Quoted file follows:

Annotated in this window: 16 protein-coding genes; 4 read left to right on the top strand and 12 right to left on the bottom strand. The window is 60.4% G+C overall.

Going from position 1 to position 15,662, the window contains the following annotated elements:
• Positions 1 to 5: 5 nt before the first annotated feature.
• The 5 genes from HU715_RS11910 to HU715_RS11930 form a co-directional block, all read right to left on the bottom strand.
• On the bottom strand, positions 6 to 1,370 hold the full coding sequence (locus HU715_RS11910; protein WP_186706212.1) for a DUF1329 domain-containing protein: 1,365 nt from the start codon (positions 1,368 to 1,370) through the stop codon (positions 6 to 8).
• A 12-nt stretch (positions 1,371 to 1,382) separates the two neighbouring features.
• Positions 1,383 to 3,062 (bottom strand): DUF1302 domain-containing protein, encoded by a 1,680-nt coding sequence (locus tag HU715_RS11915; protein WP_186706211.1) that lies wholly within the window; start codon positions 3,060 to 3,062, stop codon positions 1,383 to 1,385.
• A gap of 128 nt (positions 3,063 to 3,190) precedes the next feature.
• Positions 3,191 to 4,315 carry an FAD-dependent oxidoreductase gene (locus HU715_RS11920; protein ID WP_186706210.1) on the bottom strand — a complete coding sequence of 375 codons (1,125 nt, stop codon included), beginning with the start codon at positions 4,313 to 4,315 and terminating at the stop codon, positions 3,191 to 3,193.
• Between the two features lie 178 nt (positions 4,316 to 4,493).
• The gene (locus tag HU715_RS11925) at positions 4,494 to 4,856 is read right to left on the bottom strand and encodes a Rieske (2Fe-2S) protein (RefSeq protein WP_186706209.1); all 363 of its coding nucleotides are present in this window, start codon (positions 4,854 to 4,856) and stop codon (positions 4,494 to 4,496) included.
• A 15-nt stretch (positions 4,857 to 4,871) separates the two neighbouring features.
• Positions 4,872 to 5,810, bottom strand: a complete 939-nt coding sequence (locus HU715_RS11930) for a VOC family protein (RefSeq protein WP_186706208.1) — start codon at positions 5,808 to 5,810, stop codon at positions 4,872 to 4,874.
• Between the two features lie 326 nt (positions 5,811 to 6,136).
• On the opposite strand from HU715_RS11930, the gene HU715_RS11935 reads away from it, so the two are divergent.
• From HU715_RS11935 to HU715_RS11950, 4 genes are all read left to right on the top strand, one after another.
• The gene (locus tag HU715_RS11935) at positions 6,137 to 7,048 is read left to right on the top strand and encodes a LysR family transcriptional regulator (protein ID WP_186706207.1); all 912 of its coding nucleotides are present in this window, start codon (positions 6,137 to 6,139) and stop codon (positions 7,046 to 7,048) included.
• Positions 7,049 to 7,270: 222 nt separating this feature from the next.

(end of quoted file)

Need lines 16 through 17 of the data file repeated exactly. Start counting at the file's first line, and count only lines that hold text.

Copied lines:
• From HU715_RS11935 to HU715_RS11950, 4 genes are all read left to right on the top strand, one after another.
• The gene (locus tag HU715_RS11935) at positions 6,137 to 7,048 is read left to right on the top strand and encodes a LysR family transcriptional regulator (protein ID WP_186706207.1); all 912 of its coding nucleotides are present in this window, start codon (positions 6,137 to 6,139) and stop codon (positions 7,046 to 7,048) included.